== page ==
The Tatra nature has become an inspiration for the authors of many great works. Some of them drew from the folklore of inhabitants of region of Podhale at the foot of the Tatra Mountains, while other artists were fascinated by the harsh majesty of the mountain landscape.
Wojciech Kilar's Orawa is one of the composer’s most often performed works, it is also the culmination of his Tatra Poliptych. Kilar referred to the Orawa culture by applying sharp, expressive rhythm and scales evoking the sound of a highlander band. This impression is further enhanced by the thunderous "Hey!" shouted by the musicians at the end of the piece. The Orawa is a thrilling and lively composition, full of enormous energy. The usually self-critical Kilar was very pleased with it and said that "it is the only song in which I would not change any note".
The Tatra Mountains were also a source of inspiration for Mieczysław Karłowicz. His Violin Concerto in A major is the composer's early work, completely different from the later, melancholic, dark and pessimistic tone poems. It is a light and joyful work, composed in a traditional three-movement formal scheme. The solo part poses serious difficulties for the performer, but the composer was not interested in creating a spectacular virtuosic show. The most important thing for him was the exposition of the expressive possibilities of the violin and it was to this aspect that he subordinated the entire concerto, creating a listener-friendly, lyrical and surprisingly sunny composition.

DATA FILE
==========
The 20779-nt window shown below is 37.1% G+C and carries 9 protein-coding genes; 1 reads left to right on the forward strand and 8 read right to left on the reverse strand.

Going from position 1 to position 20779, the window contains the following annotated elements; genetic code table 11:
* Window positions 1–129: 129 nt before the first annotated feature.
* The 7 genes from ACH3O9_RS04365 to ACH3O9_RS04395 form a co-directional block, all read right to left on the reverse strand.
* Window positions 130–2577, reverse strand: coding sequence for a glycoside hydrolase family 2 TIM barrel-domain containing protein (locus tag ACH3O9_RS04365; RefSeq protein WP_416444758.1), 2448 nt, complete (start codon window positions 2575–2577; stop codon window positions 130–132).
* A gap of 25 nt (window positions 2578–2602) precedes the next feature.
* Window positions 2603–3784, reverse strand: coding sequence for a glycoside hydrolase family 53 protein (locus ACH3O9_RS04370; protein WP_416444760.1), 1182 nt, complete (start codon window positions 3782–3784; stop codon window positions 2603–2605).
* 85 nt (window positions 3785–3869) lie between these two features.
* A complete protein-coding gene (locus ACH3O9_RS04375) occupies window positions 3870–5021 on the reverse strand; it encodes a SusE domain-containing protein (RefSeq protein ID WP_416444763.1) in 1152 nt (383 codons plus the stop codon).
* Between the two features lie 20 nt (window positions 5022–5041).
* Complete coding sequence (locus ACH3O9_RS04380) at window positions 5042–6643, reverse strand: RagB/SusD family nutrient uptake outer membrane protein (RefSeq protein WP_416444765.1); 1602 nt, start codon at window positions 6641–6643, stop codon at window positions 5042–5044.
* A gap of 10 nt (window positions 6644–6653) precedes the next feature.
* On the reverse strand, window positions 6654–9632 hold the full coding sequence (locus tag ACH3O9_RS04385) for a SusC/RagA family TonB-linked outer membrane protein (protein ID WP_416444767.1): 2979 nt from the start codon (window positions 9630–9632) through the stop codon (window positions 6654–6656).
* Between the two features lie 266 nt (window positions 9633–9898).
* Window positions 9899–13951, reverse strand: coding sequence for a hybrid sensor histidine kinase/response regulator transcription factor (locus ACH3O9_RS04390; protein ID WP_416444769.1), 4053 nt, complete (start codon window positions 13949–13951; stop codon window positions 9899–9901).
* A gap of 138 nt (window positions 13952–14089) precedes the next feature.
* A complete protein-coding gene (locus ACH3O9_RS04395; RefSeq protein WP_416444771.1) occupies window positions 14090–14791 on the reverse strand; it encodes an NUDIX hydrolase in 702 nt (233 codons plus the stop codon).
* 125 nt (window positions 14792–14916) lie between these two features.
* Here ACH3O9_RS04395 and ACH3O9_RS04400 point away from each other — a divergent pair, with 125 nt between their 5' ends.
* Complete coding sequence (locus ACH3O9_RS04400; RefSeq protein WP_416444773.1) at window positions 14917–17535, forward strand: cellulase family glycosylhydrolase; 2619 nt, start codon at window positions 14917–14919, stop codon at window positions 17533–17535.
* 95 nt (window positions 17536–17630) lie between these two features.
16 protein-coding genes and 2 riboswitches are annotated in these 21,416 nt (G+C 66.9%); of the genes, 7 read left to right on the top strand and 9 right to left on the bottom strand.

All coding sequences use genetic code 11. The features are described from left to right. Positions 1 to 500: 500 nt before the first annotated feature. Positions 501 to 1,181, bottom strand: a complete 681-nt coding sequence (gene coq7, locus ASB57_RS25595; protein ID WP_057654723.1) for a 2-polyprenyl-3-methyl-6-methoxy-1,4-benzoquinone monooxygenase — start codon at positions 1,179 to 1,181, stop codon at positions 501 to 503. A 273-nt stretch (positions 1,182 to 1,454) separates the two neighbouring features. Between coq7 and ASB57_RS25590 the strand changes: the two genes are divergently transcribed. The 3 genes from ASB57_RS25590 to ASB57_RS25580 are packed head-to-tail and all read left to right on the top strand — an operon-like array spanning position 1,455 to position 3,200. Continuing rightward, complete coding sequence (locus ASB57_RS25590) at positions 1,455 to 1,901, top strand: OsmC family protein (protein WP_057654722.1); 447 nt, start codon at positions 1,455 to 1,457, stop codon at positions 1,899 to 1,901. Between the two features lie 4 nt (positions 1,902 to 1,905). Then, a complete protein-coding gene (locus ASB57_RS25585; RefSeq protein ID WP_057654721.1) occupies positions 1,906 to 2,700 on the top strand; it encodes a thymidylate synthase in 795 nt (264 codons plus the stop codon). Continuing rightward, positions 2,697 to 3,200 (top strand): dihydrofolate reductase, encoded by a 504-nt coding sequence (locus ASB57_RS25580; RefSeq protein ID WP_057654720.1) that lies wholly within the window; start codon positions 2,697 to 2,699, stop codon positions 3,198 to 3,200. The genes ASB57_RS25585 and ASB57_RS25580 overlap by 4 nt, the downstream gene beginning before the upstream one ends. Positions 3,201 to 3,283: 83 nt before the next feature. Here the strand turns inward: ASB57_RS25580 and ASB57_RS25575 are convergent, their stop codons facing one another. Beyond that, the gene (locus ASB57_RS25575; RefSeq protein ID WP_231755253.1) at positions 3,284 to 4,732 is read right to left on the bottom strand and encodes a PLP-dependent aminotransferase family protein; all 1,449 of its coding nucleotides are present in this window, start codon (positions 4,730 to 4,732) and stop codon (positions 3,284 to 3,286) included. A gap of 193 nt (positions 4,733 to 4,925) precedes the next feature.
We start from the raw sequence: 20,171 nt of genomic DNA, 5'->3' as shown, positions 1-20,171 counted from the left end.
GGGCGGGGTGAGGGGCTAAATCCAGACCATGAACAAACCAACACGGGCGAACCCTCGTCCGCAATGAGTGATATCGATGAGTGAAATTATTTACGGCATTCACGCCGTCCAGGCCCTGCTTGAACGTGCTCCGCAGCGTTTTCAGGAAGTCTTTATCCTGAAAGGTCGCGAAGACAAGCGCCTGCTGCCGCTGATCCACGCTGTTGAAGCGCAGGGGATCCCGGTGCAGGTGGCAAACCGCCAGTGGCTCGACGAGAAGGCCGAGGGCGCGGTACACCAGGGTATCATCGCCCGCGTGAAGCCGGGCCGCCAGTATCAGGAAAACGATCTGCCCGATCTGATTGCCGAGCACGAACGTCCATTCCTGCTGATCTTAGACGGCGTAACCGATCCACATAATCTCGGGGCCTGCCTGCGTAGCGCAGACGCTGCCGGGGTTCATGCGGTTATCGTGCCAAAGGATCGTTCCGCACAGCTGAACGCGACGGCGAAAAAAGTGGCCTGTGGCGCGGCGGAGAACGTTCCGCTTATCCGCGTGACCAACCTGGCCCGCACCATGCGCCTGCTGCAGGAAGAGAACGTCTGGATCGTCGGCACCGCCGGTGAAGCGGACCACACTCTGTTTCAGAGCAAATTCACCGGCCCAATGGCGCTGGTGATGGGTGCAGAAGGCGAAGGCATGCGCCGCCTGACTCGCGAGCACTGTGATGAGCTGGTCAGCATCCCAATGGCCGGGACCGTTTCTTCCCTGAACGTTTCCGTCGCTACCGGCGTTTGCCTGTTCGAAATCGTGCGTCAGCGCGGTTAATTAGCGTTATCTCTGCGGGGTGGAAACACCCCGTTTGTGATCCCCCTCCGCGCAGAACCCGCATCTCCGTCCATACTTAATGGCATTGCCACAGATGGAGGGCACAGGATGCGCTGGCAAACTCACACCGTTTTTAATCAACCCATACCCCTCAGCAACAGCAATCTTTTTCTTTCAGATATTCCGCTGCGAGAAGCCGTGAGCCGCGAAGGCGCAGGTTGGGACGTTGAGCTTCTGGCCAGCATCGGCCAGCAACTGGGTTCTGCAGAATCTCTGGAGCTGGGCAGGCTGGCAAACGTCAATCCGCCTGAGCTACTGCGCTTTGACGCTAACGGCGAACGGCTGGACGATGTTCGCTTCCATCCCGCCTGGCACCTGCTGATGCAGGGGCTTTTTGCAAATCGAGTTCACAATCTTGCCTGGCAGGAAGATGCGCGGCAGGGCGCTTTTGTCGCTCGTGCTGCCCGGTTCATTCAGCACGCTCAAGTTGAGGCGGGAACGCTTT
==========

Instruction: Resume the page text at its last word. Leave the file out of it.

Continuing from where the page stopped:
Symphony No. 1 in E minor by the Finnish composer Jean Sibelius is a work in which the melody and richness of moods are combined with raw, economically used colours. Over time, it became the hallmark of his style. This work is steeped in a melancholy mood, which gives way to sudden bursts of passion. Even the fourth part does not bring a definitive solution to the conflicts as Sibelius ends the symphony with two silent chords of string instruments played pizzicato.